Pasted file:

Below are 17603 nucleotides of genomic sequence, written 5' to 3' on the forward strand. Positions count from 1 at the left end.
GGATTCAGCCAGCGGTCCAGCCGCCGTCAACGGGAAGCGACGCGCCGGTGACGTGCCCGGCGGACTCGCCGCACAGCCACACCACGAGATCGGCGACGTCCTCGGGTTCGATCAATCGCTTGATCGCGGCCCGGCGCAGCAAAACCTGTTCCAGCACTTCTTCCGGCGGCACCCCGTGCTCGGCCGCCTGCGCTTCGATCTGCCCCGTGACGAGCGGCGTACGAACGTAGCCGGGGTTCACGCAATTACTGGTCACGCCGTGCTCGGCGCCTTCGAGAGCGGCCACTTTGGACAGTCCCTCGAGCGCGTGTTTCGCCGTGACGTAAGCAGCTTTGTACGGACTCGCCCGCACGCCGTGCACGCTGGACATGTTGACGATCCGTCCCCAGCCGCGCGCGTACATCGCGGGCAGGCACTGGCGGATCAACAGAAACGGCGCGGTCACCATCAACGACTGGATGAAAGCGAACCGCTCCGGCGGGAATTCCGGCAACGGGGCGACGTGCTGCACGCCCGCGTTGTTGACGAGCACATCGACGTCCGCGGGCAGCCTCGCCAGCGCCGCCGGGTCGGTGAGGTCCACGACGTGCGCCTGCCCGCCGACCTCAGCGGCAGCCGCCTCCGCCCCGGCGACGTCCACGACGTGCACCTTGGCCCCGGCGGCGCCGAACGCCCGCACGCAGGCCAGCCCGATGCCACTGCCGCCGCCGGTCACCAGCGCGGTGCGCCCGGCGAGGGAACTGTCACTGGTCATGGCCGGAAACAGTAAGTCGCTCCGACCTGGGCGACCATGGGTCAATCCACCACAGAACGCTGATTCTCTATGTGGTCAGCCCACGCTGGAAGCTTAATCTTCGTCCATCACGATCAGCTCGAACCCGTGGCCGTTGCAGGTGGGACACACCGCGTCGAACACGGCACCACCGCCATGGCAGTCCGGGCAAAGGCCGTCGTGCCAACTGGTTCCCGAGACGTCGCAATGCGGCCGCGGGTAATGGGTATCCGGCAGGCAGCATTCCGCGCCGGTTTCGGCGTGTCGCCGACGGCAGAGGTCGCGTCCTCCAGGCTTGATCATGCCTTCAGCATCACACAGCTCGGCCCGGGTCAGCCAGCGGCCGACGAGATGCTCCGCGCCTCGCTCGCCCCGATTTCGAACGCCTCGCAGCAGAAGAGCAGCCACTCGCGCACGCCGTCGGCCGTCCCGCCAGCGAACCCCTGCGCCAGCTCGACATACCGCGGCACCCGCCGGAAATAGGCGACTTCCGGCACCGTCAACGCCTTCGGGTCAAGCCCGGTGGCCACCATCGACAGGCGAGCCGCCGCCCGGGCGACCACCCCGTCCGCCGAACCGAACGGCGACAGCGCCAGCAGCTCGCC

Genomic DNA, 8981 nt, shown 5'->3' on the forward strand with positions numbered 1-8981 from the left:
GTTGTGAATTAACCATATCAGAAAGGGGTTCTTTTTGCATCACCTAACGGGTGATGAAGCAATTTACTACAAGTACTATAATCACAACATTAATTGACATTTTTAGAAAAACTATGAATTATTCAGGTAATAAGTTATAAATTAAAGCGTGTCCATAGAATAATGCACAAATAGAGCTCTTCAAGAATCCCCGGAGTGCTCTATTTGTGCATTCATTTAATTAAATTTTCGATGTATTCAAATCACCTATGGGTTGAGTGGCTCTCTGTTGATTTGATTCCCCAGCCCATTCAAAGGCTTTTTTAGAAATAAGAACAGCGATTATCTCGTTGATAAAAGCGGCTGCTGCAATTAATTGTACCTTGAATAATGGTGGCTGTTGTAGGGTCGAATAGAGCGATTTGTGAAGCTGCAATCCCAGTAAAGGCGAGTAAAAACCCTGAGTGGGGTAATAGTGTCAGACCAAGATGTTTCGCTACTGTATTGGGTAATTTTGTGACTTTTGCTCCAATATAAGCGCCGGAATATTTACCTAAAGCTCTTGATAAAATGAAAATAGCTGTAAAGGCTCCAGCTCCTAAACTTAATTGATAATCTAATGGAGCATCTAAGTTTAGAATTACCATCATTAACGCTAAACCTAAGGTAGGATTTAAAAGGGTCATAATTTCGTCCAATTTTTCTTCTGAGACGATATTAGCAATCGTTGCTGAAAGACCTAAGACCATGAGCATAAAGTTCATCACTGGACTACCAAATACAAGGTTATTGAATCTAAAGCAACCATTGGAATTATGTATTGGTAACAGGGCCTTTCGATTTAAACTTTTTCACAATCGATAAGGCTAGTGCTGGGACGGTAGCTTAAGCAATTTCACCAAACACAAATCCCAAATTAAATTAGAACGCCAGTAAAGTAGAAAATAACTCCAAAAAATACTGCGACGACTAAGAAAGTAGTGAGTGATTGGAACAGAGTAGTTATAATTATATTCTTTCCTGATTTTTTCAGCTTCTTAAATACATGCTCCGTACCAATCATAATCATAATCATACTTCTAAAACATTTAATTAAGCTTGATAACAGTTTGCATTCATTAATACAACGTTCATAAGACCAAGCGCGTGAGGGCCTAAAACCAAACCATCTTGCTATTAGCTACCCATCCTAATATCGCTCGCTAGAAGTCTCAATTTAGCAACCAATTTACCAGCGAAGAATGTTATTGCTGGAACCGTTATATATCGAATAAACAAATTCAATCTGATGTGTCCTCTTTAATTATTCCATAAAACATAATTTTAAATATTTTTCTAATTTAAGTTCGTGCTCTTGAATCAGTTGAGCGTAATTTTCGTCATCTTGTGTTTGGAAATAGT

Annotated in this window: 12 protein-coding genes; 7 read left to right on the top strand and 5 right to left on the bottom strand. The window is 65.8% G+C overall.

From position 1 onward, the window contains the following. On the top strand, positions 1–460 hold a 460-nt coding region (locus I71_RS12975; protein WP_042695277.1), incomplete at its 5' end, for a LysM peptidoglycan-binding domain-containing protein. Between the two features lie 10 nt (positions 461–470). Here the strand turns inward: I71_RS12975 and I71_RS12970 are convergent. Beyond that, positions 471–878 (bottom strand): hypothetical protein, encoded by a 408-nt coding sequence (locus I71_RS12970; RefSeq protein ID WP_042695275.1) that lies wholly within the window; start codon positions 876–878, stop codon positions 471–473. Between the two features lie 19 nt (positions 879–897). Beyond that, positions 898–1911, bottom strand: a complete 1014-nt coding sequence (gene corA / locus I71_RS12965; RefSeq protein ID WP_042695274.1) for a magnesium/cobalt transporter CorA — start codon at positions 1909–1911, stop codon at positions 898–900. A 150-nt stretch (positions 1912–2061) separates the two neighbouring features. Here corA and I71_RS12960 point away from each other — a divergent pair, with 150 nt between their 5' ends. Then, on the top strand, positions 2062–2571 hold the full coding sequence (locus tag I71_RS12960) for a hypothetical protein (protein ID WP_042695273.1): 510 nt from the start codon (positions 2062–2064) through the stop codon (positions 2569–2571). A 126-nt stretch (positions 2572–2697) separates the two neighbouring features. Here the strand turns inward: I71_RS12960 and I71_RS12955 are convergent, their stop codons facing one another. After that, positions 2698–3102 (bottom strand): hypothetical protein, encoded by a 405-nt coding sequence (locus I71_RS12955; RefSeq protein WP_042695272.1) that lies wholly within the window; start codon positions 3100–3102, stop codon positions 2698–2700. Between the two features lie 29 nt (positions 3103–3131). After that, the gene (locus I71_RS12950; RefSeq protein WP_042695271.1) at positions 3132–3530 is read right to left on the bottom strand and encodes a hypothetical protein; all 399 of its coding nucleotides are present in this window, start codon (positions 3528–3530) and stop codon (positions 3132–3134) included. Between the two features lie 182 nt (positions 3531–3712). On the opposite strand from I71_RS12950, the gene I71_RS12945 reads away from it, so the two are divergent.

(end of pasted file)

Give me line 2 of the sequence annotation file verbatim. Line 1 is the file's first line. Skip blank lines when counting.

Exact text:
GGATTCAGCCAGCGGTCCAGCCGCCGTCAACGGGAAGCGACGCGCCGGTGACGTGCCCGGCGGACTCGCCGCACAGCCACACCACGAGATCGGCGACGTCCTCGGGTTCGATCAATCGCTTGATCGCGGCCCGGCGCAGCAAAACCTGTTCCAGCACTTCTTCCGGCGGCACCCCGTGCTCGGCCGCCTGCGCTTCGATCTGCCCCGTGACGAGCGGCGTACGAACGTAGCCGGGGTTCACGCAATTACTGGTCACGCCGTGCTCGGCGCCTTCGAGAGCGGCCACTTTGGACAGTCCCTCGAGCGCGTGTTTCGCCGTGACGTAAGCAGCTTTGTACGGACTCGCCCGCACGCCGTGCACGCTGGACATGTTGACGATCCGTCCCCAGCCGCGCGCGTACATCGCGGGCAGGCACTGGCGGATCAACAGAAACGGCGCGGTCACCATCAACGACTGGATGAAAGCGAACCGCTCCGGCGGGAATTCCGGCAACGGGGCGACGTGCTGCACGCCCGCGTTGTTGACGAGCACATCGACGTCCGCGGGCAGCCTCGCCAGCGCCGCCGGGTCGGTGAGGTCCACGACGTGCGCCTGCCCGCCGACCTCAGCGGCAGCCGCCTCCGCCCCGGCGACGTCCACGACGTGCACCTTGGCCCCGGCGGCGCCGAACGCCCGCACGCAGGCCAGCCCGATGCCACTGCCGCCGCCGGTCACCAGCGCGGTGCGCCCGGCGAGGGAACTGTCACTGGTCATGGCCGGAAACAGTAAGTCGCTCCGACCTGGGCGACCATGGGTCAATCCACCACAGAACGCTGATTCTCTATGTGGTCAGCCCACGCTGGAAGCTTAATCTTCGTCCATCACGATCAGCTCGAACCCGTGGCCGTTGCAGGTGGGACACACCGCGTCGAACACGGCACCACCGCCATGGCAGTCCGGGCAAAGGCCGTCGTGCCAACTGGTTCCCGAGACGTCGCAATGCGGCCGCGGGTAATGGGTATCCGGCAGGCAGCATTCCGCGCCGGTTTCGGCGTGTCGCCGACGGCAGAGGTCGCGTCCTCCAGGCTTGATCATGCCTTCAGCATCACACAGCTCGGCCCGGGTCAGCCAGCGGCCGACGAGATGCTCCGCGCCTCGCTCGCCCCGATTTCGAACGCCTCGCAGCAGAAGAGCAGCCACTCGCGCACGCCGTCGGCCGTCCCGCCAGCGAACCCCTGCGCCAGCTCGACATACCGCGGCACCCGCCGGAAATAGGCGACTTCCGGCACCGTCAACGCCTTCGGGTCAAGCCCGGTGGCCACCATCGACAGGCGAGCCGCCGCCCGGGCGACCACCCCGTCCGCCGAACCGAACGGCGACAGCGCCAGCAGCTCGCC